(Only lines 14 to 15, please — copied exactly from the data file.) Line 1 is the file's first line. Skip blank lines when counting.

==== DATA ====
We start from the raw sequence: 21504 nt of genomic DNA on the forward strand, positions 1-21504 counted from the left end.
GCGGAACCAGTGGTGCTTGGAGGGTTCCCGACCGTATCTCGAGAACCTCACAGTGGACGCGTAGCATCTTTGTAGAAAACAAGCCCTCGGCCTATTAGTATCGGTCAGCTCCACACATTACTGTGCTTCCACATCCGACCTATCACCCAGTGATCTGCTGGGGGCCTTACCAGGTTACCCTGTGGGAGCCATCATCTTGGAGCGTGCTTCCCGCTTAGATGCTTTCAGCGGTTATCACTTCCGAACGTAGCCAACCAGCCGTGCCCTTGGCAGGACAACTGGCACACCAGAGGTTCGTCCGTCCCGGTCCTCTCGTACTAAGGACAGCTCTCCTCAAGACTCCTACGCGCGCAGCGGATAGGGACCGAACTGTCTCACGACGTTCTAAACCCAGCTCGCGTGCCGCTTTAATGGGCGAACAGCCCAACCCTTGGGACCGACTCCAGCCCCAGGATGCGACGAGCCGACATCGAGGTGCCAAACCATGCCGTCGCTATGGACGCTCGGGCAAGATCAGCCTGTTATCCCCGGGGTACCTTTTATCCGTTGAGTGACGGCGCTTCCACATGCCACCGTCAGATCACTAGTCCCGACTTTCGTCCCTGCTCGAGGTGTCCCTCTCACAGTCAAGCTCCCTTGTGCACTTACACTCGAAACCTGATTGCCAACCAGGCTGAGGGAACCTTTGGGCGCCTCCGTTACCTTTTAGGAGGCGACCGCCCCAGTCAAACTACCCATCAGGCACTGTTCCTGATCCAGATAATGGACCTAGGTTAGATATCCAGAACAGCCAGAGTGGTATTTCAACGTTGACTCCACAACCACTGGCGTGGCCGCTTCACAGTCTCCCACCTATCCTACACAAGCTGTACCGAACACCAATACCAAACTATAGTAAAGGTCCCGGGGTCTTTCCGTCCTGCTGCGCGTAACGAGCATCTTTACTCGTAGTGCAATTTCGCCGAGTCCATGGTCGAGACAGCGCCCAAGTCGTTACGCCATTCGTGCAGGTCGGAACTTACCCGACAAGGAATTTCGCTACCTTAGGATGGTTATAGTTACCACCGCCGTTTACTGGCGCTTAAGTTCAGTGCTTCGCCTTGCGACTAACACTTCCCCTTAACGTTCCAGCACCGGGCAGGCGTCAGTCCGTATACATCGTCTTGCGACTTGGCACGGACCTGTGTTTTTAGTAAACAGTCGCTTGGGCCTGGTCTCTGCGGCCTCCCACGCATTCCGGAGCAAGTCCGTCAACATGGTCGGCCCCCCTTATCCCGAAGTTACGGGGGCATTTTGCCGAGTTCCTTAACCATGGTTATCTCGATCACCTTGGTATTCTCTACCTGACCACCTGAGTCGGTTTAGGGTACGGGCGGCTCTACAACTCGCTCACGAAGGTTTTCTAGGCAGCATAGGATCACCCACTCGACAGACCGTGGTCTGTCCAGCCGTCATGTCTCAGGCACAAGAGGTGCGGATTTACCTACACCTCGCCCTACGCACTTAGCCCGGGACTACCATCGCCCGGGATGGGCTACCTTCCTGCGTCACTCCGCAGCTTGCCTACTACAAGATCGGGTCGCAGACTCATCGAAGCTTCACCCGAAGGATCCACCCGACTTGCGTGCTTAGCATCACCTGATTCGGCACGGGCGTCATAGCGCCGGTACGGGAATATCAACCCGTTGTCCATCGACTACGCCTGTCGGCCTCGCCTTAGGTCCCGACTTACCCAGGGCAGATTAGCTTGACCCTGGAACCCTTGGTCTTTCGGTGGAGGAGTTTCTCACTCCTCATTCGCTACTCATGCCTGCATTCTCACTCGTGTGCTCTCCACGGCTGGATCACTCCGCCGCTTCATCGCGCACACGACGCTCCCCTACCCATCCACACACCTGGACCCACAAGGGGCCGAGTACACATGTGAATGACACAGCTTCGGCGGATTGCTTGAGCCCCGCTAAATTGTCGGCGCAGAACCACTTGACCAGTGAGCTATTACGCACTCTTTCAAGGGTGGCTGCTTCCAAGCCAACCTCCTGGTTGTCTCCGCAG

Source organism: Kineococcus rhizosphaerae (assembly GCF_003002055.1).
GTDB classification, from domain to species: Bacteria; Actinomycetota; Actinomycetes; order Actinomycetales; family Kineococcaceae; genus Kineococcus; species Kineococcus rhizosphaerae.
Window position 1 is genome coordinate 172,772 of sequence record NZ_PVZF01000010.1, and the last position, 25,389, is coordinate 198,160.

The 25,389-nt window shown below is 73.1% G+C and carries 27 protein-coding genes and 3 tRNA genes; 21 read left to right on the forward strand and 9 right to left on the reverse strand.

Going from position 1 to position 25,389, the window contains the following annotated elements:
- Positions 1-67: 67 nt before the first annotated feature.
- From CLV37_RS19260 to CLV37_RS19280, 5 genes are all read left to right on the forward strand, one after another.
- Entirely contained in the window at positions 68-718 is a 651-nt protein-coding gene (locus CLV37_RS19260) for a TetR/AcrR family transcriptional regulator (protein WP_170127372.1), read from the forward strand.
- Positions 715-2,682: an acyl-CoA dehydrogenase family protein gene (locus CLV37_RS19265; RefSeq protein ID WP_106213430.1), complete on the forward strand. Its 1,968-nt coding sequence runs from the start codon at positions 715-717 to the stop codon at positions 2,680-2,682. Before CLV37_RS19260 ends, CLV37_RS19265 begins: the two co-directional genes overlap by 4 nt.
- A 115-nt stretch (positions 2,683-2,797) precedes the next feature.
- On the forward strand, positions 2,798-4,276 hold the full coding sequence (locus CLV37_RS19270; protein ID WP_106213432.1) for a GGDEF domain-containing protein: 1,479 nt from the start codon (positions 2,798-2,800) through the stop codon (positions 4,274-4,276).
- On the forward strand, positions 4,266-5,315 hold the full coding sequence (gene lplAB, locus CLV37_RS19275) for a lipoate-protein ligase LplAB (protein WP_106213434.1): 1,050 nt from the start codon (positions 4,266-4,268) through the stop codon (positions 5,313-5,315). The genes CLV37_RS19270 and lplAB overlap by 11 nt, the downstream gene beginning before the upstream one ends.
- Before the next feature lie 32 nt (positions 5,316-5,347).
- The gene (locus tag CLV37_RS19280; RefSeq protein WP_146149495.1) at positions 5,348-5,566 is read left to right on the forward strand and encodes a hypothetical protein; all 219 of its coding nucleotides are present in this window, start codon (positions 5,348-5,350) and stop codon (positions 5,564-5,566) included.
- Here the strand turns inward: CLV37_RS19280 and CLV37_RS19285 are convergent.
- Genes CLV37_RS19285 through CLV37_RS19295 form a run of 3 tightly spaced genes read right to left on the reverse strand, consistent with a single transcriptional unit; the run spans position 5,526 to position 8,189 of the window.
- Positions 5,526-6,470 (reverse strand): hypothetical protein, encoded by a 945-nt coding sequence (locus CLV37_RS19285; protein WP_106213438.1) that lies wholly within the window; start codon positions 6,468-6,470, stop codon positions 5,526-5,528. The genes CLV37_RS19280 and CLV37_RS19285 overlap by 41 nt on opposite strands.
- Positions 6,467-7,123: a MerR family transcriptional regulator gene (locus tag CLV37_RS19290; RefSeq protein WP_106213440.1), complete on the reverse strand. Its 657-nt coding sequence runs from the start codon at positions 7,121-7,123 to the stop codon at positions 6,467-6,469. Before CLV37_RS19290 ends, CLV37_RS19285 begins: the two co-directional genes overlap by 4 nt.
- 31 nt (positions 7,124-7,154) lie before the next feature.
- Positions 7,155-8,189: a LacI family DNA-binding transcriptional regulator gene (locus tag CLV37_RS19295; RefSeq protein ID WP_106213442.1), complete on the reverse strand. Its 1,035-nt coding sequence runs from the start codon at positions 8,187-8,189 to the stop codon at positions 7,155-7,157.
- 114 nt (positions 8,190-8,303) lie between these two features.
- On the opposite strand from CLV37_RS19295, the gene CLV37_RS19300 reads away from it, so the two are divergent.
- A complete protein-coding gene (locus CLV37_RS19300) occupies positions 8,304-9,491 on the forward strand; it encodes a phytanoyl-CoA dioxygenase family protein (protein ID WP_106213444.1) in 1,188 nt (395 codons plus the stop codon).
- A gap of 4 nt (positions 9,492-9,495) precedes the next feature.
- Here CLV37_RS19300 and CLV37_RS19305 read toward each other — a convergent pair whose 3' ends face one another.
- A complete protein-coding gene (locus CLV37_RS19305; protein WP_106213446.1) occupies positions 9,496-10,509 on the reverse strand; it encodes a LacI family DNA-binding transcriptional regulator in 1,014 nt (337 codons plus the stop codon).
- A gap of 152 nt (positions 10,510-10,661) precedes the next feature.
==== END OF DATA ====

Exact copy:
- On the forward strand, positions 4,266-5,315 hold the full coding sequence (gene lplAB, locus CLV37_RS19275) for a lipoate-protein ligase LplAB (protein WP_106213434.1): 1,050 nt from the start codon (positions 4,266-4,268) through the stop codon (positions 5,313-5,315). The genes CLV37_RS19270 and lplAB overlap by 11 nt, the downstream gene beginning before the upstream one ends.
- Before the next feature lie 32 nt (positions 5,316-5,347).